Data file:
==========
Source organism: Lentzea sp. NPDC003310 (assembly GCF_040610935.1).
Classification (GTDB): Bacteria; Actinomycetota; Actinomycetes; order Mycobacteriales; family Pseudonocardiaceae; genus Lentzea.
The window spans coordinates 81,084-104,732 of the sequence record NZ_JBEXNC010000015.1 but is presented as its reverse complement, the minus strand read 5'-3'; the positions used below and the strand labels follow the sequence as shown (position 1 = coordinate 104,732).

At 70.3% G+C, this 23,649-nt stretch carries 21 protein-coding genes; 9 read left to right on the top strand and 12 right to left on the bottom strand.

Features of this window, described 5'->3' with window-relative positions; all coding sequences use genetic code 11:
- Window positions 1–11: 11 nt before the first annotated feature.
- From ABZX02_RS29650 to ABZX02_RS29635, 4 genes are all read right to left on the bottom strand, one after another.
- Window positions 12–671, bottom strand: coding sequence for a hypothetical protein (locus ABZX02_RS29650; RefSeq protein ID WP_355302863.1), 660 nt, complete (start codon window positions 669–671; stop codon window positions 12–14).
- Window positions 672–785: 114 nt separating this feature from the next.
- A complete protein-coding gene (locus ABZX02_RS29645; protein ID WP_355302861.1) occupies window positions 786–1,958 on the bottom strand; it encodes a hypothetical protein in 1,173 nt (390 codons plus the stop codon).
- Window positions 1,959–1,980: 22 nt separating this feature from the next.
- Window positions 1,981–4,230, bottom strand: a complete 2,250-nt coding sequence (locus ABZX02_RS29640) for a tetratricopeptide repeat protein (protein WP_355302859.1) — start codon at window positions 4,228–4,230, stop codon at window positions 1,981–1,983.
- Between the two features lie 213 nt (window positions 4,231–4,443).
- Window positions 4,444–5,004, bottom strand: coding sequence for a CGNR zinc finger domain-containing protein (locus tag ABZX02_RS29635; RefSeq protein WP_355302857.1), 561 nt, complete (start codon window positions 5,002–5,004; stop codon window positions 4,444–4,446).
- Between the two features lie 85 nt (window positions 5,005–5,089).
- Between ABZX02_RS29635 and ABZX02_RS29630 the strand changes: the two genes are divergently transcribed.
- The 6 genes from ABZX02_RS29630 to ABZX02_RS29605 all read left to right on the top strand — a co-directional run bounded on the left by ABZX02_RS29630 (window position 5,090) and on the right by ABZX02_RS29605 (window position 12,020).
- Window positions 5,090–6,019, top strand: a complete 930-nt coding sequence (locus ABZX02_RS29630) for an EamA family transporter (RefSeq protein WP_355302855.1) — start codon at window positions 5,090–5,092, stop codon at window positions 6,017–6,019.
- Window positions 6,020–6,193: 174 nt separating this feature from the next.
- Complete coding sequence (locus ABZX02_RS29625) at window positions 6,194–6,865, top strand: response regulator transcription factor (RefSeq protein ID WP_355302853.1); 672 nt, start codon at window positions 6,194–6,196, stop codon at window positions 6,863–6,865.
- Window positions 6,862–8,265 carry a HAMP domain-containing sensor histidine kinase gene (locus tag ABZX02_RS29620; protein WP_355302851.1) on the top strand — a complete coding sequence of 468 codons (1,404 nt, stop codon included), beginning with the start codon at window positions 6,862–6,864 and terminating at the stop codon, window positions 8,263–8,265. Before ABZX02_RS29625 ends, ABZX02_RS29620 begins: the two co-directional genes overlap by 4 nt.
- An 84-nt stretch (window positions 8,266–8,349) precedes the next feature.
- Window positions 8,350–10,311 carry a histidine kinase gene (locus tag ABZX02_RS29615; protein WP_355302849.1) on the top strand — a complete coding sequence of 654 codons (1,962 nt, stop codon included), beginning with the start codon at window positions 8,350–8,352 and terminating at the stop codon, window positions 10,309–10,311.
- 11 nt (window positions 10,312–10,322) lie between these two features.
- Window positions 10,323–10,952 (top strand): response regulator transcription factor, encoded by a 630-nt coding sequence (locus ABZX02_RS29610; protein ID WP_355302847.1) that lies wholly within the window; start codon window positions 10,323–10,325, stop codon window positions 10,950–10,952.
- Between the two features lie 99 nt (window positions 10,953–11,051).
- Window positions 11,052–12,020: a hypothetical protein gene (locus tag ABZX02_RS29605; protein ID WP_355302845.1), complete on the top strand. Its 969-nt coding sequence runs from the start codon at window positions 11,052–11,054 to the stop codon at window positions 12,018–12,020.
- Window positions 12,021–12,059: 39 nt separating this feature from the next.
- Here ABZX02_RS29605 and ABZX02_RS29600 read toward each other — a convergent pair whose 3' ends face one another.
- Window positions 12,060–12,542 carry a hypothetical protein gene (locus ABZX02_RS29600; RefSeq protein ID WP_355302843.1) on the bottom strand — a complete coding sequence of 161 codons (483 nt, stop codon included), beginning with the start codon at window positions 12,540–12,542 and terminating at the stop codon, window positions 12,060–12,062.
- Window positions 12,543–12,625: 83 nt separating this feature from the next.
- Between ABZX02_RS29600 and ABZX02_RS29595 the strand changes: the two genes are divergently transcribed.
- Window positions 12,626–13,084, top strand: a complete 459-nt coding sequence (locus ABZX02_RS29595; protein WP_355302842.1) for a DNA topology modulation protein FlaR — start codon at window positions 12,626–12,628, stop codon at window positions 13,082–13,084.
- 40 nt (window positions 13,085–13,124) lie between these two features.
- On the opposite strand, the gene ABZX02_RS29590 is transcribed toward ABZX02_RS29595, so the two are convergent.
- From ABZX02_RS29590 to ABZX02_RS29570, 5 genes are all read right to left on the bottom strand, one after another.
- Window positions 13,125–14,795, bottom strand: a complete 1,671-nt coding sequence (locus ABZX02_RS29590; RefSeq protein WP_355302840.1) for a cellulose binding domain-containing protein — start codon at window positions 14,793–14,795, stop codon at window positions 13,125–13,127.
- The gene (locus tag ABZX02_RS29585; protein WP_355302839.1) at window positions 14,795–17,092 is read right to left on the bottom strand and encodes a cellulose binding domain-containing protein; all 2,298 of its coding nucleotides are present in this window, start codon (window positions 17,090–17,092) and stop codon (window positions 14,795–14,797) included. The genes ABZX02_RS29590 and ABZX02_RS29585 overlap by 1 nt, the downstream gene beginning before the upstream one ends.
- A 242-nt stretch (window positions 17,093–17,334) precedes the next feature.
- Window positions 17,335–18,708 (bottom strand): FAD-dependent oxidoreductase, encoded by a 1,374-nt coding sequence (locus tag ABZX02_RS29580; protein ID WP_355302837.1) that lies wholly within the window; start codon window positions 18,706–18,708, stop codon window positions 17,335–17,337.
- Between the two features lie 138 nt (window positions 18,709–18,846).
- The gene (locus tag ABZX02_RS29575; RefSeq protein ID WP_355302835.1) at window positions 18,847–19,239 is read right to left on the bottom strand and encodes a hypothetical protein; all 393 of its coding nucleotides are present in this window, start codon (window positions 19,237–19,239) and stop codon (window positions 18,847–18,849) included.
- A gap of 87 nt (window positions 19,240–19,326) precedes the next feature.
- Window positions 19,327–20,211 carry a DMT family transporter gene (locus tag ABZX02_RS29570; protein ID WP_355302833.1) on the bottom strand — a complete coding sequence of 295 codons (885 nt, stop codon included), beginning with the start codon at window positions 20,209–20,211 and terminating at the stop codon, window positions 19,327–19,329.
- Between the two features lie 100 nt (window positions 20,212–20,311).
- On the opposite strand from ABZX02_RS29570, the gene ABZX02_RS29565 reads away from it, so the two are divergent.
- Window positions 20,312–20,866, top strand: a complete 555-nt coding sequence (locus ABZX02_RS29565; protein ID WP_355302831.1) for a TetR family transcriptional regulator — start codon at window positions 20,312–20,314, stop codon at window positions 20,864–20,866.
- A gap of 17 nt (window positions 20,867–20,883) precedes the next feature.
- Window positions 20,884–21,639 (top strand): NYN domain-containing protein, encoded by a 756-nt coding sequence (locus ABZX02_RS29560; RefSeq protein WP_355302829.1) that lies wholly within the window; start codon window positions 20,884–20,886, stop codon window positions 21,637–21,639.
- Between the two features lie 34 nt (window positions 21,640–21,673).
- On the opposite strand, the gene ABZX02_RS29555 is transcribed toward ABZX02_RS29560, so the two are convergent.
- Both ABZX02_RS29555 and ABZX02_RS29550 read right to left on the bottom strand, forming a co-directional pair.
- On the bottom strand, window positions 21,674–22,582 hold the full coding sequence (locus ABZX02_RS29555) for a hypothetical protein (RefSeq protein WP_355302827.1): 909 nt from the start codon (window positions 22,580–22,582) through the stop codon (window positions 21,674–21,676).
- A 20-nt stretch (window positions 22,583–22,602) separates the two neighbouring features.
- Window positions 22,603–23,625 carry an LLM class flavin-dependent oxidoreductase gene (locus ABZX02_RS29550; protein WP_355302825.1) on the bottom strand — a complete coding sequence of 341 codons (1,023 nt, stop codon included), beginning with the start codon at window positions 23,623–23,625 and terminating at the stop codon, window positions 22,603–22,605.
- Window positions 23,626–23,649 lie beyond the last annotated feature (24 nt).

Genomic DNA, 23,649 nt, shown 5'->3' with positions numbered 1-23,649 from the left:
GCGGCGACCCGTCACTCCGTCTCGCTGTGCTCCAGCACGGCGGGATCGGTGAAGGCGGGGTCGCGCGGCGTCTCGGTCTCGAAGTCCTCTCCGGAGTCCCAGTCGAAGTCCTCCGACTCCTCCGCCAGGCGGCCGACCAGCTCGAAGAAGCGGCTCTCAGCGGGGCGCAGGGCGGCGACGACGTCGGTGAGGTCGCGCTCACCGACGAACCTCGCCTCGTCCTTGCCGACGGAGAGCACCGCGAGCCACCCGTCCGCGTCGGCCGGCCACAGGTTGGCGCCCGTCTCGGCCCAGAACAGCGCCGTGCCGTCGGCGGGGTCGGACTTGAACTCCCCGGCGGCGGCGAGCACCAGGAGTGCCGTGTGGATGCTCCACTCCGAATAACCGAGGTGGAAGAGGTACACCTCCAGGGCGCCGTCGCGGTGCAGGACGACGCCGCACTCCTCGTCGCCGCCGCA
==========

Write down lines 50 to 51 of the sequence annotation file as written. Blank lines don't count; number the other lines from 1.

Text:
- Between the two features lie 34 nt (window positions 21,640–21,673).
- On the opposite strand, the gene ABZX02_RS29555 is transcribed toward ABZX02_RS29560, so the two are convergent.